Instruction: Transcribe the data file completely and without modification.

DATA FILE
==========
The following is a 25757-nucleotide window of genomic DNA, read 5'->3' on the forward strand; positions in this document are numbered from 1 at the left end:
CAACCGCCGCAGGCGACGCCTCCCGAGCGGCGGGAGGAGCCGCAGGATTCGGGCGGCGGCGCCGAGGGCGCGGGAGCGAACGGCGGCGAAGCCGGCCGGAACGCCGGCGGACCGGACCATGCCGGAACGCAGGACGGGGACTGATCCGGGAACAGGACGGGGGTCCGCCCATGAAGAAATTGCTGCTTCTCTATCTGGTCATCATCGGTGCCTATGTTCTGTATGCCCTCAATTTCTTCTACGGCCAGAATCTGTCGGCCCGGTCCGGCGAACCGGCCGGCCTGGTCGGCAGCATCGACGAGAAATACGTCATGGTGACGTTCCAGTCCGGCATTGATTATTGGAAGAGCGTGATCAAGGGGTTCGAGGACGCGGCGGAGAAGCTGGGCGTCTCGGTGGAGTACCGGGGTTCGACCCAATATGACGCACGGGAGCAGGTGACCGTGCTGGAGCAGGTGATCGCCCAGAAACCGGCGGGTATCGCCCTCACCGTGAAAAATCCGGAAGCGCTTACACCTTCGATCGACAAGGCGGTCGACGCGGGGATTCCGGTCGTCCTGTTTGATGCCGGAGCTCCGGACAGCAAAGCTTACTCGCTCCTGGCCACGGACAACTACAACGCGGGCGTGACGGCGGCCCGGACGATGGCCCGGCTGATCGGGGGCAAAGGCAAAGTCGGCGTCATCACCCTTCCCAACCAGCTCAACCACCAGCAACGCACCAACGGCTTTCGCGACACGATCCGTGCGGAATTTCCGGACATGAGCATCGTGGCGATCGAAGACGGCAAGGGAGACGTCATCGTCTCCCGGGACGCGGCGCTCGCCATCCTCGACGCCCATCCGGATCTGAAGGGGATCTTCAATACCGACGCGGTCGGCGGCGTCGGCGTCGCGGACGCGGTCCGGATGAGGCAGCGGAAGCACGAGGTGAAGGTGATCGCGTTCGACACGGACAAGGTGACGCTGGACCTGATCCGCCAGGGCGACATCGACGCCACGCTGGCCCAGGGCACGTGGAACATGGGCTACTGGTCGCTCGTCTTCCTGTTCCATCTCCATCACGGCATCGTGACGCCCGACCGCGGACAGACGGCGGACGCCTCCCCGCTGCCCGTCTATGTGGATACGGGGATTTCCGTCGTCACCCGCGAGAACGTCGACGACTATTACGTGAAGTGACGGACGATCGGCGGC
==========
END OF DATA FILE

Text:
The following is a 25757-nucleotide window of genomic DNA, read 5'->3' on the forward strand; positions in this document are numbered from 1 at the left end:
CAACCGCCGCAGGCGACGCCTCCCGAGCGGCGGGAGGAGCCGCAGGATTCGGGCGGCGGCGCCGAGGGCGCGGGAGCGAACGGCGGCGAAGCCGGCCGGAACGCCGGCGGACCGGACCATGCCGGAACGCAGGACGGGGACTGATCCGGGAACAGGACGGGGGTCCGCCCATGAAGAAATTGCTGCTTCTCTATCTGGTCATCATCGGTGCCTATGTTCTGTATGCCCTCAATTTCTTCTACGGCCAGAATCTGTCGGCCCGGTCCGGCGAACCGGCCGGCCTGGTCGGCAGCATCGACGAGAAATACGTCATGGTGACGTTCCAGTCCGGCATTGATTATTGGAAGAGCGTGATCAAGGGGTTCGAGGACGCGGCGGAGAAGCTGGGCGTCTCGGTGGAGTACCGGGGTTCGACCCAATATGACGCACGGGAGCAGGTGACCGTGCTGGAGCAGGTGATCGCCCAGAAACCGGCGGGTATCGCCCTCACCGTGAAAAATCCGGAAGCGCTTACACCTTCGATCGACAAGGCGGTCGACGCGGGGATTCCGGTCGTCCTGTTTGATGCCGGAGCTCCGGACAGCAAAGCTTACTCGCTCCTGGCCACGGACAACTACAACGCGGGCGTGACGGCGGCCCGGACGATGGCCCGGCTGATCGGGGGCAAAGGCAAAGTCGGCGTCATCACCCTTCCCAACCAGCTCAACCACCAGCAACGCACCAACGGCTTTCGCGACACGATCCGTGCGGAATTTCCGGACATGAGCATCGTGGCGATCGAAGACGGCAAGGGAGACGTCATCGTCTCCCGGGACGCGGCGCTCGCCATCCTCGACGCCCATCCGGATCTGAAGGGGATCTTCAATACCGACGCGGTCGGCGGCGTCGGCGTCGCGGACGCGGTCCGGATGAGGCAGCGGAAGCACGAGGTGAAGGTGATCGCGTTCGACACGGACAAGGTGACGCTGGACCTGATCCGCCAGGGCGACATCGACGCCACGCTGGCCCAGGGCACGTGGAACATGGGCTACTGGTCGCTCGTCTTCCTGTTCCATCTCCATCACGGCATCGTGACGCCCGACCGCGGACAGACGGCGGACGCCTCCCCGCTGCCCGTCTATGTGGATACGGGGATTTCCGTCGTCACCCGCGAGAACGTCGACGACTATTACGTGAAGTGACGGACGATCGGCGGC